The State Quarters program is noteworthy for many reasons, but perhaps the most interesting to U.S. coin collectors is the number of error coins that have appeared in the State Quarter series. The coin featured here is an example of the struck through grease or filled die error type.
Looking at the image, you can see that the first "T" in "TRUST" seems to be missing, rendering a legend that says, "In God We Rust." If you look real closely, though, you can see a faint outline of the T.
In the second image, I have tilted the coin a little differently to the light so you can see the T better. The third image is of the reverse side, showing that this error occurs on the 2005-P Kansas state quarter.
Here is a larger image of this coin so that you can see the detail more easily.
Why is the "T" Missing?
Like all mechanical machines, a lubricant is needed in the coin press to prevent the metal parts from causing friction to each other. In this case, some lubricating grease escaped from the machinery onto the surface of the coin die, eventually plugging up the letter T in TRUST. With the T being plugged, when the coin dies struck the planchet, the T wasn't fully transferred to the surface of the coin. This type of error is called a struck through grease filled die (or just "filled die") error.
Is the Struck Through Grease Filled Die Error Common?
Actually, yes, this kind of thing happens fairly often.
What isn't so common is the fact that it happened in such an interesting place, actually changing the meaning of an important motto on the coin. Sometimes, whole words get obliterated because of a filled die! In fact, there are cases of the entire surface of the coin coming out all mushy-looking, or very lightly struck, because of excessive grease.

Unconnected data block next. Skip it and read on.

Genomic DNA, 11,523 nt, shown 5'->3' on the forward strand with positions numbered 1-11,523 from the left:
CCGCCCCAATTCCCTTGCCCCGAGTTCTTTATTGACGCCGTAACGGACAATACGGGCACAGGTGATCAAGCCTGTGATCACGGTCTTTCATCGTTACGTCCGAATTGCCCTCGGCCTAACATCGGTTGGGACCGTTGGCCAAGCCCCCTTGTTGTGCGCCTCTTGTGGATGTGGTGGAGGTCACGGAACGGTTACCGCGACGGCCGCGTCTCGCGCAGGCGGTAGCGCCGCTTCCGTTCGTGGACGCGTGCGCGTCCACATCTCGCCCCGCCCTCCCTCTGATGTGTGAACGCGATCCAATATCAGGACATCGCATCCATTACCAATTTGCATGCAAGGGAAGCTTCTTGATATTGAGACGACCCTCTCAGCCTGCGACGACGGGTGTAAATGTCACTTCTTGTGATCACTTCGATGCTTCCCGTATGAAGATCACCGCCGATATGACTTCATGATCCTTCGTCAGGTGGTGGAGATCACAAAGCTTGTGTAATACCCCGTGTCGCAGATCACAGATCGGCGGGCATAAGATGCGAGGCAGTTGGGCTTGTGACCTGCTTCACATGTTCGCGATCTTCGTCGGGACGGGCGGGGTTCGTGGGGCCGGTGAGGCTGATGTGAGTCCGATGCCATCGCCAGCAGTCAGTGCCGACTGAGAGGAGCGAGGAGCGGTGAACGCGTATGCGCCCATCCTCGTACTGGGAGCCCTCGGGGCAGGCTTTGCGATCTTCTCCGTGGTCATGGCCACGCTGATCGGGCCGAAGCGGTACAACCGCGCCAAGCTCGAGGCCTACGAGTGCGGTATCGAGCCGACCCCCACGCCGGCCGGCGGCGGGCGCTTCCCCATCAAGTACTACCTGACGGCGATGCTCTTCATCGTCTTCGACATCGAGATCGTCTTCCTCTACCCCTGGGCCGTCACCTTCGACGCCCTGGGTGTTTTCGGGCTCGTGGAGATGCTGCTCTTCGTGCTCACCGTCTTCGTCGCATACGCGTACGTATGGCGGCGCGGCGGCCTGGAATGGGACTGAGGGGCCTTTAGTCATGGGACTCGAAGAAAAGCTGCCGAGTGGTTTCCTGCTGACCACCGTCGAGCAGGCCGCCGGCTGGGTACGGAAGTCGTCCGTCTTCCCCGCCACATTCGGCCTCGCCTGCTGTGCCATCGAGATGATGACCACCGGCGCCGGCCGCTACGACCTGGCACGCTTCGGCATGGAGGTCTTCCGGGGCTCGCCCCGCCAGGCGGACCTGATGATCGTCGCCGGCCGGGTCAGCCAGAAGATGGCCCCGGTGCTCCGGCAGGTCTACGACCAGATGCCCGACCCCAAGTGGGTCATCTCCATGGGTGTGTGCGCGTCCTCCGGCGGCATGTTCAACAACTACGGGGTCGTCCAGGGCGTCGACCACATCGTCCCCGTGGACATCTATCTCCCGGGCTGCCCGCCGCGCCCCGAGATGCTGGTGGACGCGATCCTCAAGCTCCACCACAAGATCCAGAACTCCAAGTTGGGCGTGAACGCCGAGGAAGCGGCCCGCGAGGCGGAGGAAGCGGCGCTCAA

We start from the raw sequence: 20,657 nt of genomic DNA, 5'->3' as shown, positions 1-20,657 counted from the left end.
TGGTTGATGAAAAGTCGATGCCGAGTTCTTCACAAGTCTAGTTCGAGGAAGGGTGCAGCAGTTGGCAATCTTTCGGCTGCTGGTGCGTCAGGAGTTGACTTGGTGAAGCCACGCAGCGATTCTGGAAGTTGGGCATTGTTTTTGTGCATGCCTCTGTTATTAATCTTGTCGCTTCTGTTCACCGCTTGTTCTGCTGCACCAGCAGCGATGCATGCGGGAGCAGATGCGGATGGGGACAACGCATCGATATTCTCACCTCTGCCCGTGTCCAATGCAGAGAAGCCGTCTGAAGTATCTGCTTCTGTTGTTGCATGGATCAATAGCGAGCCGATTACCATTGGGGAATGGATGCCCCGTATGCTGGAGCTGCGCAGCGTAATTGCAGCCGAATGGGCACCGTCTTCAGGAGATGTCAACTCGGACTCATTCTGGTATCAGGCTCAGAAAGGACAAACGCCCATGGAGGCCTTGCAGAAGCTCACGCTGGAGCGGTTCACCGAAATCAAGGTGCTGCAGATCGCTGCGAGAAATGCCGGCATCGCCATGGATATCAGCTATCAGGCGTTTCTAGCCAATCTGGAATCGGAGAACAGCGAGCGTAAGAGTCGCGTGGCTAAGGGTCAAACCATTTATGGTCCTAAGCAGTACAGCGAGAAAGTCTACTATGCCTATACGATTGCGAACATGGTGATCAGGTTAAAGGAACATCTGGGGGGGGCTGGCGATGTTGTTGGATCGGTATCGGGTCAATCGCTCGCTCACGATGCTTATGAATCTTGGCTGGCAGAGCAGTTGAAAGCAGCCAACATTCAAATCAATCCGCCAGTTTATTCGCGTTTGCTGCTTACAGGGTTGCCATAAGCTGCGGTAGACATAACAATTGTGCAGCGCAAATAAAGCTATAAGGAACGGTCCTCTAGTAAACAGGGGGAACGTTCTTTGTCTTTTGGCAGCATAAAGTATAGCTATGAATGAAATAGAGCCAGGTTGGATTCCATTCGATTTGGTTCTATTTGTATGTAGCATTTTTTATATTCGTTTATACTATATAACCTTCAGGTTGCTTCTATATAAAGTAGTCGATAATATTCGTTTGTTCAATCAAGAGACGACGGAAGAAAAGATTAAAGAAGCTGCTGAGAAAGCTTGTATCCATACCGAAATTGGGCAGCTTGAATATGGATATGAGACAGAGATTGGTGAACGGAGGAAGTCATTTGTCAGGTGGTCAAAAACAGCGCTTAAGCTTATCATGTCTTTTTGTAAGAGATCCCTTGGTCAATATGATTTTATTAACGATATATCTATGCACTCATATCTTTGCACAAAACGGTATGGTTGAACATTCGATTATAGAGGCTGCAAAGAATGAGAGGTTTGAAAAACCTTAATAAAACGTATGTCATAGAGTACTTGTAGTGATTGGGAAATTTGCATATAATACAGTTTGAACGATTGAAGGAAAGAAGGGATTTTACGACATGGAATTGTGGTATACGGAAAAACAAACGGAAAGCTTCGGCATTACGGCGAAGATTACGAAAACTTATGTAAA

The most frequent occurrence, however, is that the grease doesn't get anywhere interesting on the coin, and simply obscures or weakens a minor area of the surface, and nobody ever notices it.
How Much is the Struck Through Grease Filled Die Error Worth?
As a general rule, they are not worth very much unless they are especially spectacular in some way. Then they might be valued at $2 to $5, perhaps, depending on condition. Filled die errors that occur in currently circulating coinage are not usually worth anything at all unless the coin is in an extremely high grade, generally MS-60 or better. Filled die errors on Proof coins, however, can bring a nice premium, since it is very rare that defective coins make it through the careful Proof quality-control process.
Edited by: James Bucki